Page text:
Lighting units that can be integrated into the new grab rails on the Citaro are likewise available. The upright grab rails basically feature the same outward-curving shape taken from the predecessor, which served as a model solution for the entire industry. The new uniform distribution achieved by attaching the grab rails to a continuous overhead section to form just two lines gives the interior a more orderly appearance. Straight grab rails are fitted at the front. They are positioned further apart here, giving passengers boarding the bus the impression of more space. The horizontal grab rails are now mounted in front of the vertical rails, which also has the effect of giving the passenger compartment a more tranquil appearance and creates a line for the eye to follow when looking around the interior.

Innovative grab rails with advertising and lighting

The horizontal grab rails are made from extruded aluminium sections and are oval in section. This, together with their larger diameter, makes them particularly easy to grip. The new shape furthermore allows lighting elements as well as exchangeable advertising inserts with clip fasteners to be integrated into the grab rails, paving the way for a brand new form of advertising. The new, wraparound stop-request buttons are easier to find, especially for passengers with impaired vision.


The partition behind the driver’s cab as well as the outer ceiling flaps can now be used as advertising space too. There is also the option of route displays which can be integrated into the outer ceiling sections. Pre-fittings for monitors with a 48.26 cm or 55.88 cm screen diagonal are furthermore provided behind the cross-duct and in the rear section of the bus for information and advertising purposes.

Compact air-conditioning system lowers procurement and running costs

Mercedes-Benz now offers the Citaro rigid bus with a new compact air-conditioning system as an additional option to bridge the gap between the familiar ventilation and air-conditioning systems. It takes the form of individual independent units, which are positioned over the roof hatches and do not require any additional cabling other than for supplying power. Thanks to its slight cooling effect combined with uniform movement of the air, the system can maintain a comfortable interior climate at average summer temperatures for Central Europe. The system is regulated according to the outside temperature. Both procurement and running costs are lower than with a conventional air-conditioning system, where the high cooling capacity is attained regardless of the exterior temperature. The refrigeration capacity is 3.8 kW per unit.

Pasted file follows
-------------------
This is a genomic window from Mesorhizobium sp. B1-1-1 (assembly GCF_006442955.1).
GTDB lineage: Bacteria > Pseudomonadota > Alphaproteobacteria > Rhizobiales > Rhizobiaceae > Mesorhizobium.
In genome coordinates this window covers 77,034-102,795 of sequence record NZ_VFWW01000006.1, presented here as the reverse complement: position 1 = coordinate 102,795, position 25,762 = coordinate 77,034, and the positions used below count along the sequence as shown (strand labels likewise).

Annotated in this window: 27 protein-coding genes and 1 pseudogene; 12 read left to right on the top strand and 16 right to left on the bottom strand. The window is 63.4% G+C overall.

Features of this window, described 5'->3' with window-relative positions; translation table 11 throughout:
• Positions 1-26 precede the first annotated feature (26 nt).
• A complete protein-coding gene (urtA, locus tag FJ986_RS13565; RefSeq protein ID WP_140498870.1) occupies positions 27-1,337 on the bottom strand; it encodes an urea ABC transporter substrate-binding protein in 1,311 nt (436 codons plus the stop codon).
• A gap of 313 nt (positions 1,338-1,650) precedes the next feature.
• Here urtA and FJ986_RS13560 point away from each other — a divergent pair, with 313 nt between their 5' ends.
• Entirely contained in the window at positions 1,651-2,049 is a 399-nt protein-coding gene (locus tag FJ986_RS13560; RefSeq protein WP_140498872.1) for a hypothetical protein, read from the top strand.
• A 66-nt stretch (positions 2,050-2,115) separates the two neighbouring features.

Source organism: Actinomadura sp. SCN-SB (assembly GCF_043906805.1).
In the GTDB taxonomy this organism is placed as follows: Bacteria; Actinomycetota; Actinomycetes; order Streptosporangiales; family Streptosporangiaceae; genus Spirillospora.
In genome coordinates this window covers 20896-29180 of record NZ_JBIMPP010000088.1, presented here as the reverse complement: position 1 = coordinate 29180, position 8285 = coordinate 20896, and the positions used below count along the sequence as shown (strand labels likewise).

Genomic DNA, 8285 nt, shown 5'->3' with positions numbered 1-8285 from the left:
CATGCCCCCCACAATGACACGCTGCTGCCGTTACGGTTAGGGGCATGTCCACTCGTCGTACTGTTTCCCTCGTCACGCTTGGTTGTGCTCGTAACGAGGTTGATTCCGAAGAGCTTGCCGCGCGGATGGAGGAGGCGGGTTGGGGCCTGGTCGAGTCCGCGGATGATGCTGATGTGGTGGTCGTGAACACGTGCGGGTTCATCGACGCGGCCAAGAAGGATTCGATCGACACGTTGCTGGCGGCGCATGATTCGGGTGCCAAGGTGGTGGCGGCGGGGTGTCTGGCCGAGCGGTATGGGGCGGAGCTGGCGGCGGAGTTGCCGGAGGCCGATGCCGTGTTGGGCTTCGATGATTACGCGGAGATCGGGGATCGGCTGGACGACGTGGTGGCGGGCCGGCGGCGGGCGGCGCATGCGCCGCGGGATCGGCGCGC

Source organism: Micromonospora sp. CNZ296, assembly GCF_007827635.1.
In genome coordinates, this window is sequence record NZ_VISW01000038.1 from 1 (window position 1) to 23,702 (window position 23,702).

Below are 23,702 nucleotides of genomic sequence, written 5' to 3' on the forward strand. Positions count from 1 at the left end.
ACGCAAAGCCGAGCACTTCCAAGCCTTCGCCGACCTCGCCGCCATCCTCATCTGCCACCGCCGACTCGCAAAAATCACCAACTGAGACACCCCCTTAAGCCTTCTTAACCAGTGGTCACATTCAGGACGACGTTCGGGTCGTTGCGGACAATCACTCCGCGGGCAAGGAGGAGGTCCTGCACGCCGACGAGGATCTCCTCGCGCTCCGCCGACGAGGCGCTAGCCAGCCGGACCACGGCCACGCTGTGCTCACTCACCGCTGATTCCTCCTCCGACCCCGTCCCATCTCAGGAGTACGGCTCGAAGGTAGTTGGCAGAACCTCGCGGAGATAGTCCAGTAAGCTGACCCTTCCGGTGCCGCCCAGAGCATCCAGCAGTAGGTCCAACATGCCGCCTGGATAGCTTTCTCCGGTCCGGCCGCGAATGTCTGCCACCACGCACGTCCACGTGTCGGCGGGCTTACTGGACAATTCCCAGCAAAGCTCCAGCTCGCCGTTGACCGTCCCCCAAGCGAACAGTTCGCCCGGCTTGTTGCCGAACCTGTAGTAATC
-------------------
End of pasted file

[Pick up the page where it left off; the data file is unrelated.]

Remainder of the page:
The proven seating concept has been retained

The new Citaro has adopted the previous model’s proven seating concept with cantilever mounting. The seats are manufactured in-house. The City Star Eco version is fitted as standard in urban buses, while the Citaro Ü comes equipped with the Inter Star Eco rural-service seat, in view of the longer time that tends to be spent in the vehicle. There are many different variants to choose from for both the seating design and the arrangement of the seats in the passenger compartment.


Driver’s workstation with perfected ergonomics

The developers have completely remodelled the driver’s workstation, and the cockpit now takes ease of operation, ergonomics, instrumentation and comfort to new heights for regular-service buses.

A new driver’s door leads into the cockpit area

Even the door to the driver's cab has been redesigned. The door is now hinged at the rear and opens from the front, allowing drivers to move in a straight line between the front door and their workstation for particularly fast entry and exit. The developers also took the opportunity to improve the stowage facilities in the door. Drivers will now find a larger compartment for their bag, for example, as well as an extra compartment for a drinks bottle. The partition screen for the driver’s cab has been given a new look too, and is now larger and curves further forward. Instead of the grab rail previously fitted at the front of the partition screen, there is now a grab handle on the side.

For the first time, the new Citaro can be factory-fitted with another new development – an optional driver protection door. This door has a modular design based on the standard door. Depending on requirements, a number of variants are available, which offer graduated levels of protection by forming a screen between driver and passengers.

At eye level with passengers

The driver’s seating position has been altered too. The height of the driver’s pedestal and seat has been increased by 60 mm altogether. This gives the driver the psychological advantage of being at eye level with the passengers boarding. At the same time, the raised seating position affords a better all-round view, for example of the traffic in front. To maintain the exemplary view outwards and upwards, the windscreen has likewise been raised by 60 mm. The destination display, meanwhile, has been moved up by a whole 72 mm, for even better visibility when looking up and to the side, for example at traffic lights. The lowering of the window sill at the side is also beneficial to the driver. The development team has made the pedals more ergonomic to operate too.

Attractive instrument panel, handy steering-wheel control pad

The completely newly developed instrument panel in the new Citaro meets the specifications of the Association of German Transport Operators in terms of both its construction and adjustability, as does the steering wheel. However, the developers have succeeded in creating considerably more knee room and foot room for the driver with the new, elegant design. The upper section’s light-grey colour adds to the cheerful, welcoming impression.